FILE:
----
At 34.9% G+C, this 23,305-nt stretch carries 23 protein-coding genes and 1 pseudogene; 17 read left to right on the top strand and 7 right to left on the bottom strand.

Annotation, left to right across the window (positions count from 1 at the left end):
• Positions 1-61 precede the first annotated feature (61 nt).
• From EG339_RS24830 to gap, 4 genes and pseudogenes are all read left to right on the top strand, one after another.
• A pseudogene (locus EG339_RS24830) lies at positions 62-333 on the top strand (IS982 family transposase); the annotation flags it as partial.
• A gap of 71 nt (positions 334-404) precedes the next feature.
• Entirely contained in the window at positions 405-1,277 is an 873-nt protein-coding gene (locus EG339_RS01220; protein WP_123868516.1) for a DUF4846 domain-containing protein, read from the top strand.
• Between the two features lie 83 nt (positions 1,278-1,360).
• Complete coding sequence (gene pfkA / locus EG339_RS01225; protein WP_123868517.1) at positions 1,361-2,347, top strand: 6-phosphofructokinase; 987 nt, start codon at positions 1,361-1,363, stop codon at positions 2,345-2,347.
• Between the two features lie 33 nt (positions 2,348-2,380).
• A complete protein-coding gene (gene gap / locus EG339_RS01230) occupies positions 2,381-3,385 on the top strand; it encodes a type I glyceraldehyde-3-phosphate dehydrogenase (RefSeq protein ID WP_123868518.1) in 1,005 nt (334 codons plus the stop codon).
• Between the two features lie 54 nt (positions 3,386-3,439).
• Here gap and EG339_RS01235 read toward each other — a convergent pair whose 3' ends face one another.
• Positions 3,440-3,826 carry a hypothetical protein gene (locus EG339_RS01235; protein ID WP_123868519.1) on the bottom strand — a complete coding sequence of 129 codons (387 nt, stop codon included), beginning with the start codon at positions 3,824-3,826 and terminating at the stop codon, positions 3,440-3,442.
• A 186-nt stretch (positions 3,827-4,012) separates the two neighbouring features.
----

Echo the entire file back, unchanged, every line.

At 34.9% G+C, this 23,305-nt stretch carries 23 protein-coding genes and 1 pseudogene; 17 read left to right on the top strand and 7 right to left on the bottom strand.

Annotation, left to right across the window (positions count from 1 at the left end):
• Positions 1-61 precede the first annotated feature (61 nt).
• From EG339_RS24830 to gap, 4 genes and pseudogenes are all read left to right on the top strand, one after another.
• A pseudogene (locus EG339_RS24830) lies at positions 62-333 on the top strand (IS982 family transposase); the annotation flags it as partial.
• A gap of 71 nt (positions 334-404) precedes the next feature.
• Entirely contained in the window at positions 405-1,277 is an 873-nt protein-coding gene (locus EG339_RS01220; protein WP_123868516.1) for a DUF4846 domain-containing protein, read from the top strand.
• Between the two features lie 83 nt (positions 1,278-1,360).
• Complete coding sequence (gene pfkA / locus EG339_RS01225; protein WP_123868517.1) at positions 1,361-2,347, top strand: 6-phosphofructokinase; 987 nt, start codon at positions 1,361-1,363, stop codon at positions 2,345-2,347.
• Between the two features lie 33 nt (positions 2,348-2,380).
• A complete protein-coding gene (gene gap / locus EG339_RS01230) occupies positions 2,381-3,385 on the top strand; it encodes a type I glyceraldehyde-3-phosphate dehydrogenase (RefSeq protein ID WP_123868518.1) in 1,005 nt (334 codons plus the stop codon).
• Between the two features lie 54 nt (positions 3,386-3,439).
• Here gap and EG339_RS01235 read toward each other — a convergent pair whose 3' ends face one another.
• Positions 3,440-3,826 carry a hypothetical protein gene (locus EG339_RS01235; protein ID WP_123868519.1) on the bottom strand — a complete coding sequence of 129 codons (387 nt, stop codon included), beginning with the start codon at positions 3,824-3,826 and terminating at the stop codon, positions 3,440-3,442.
• A 186-nt stretch (positions 3,827-4,012) separates the two neighbouring features.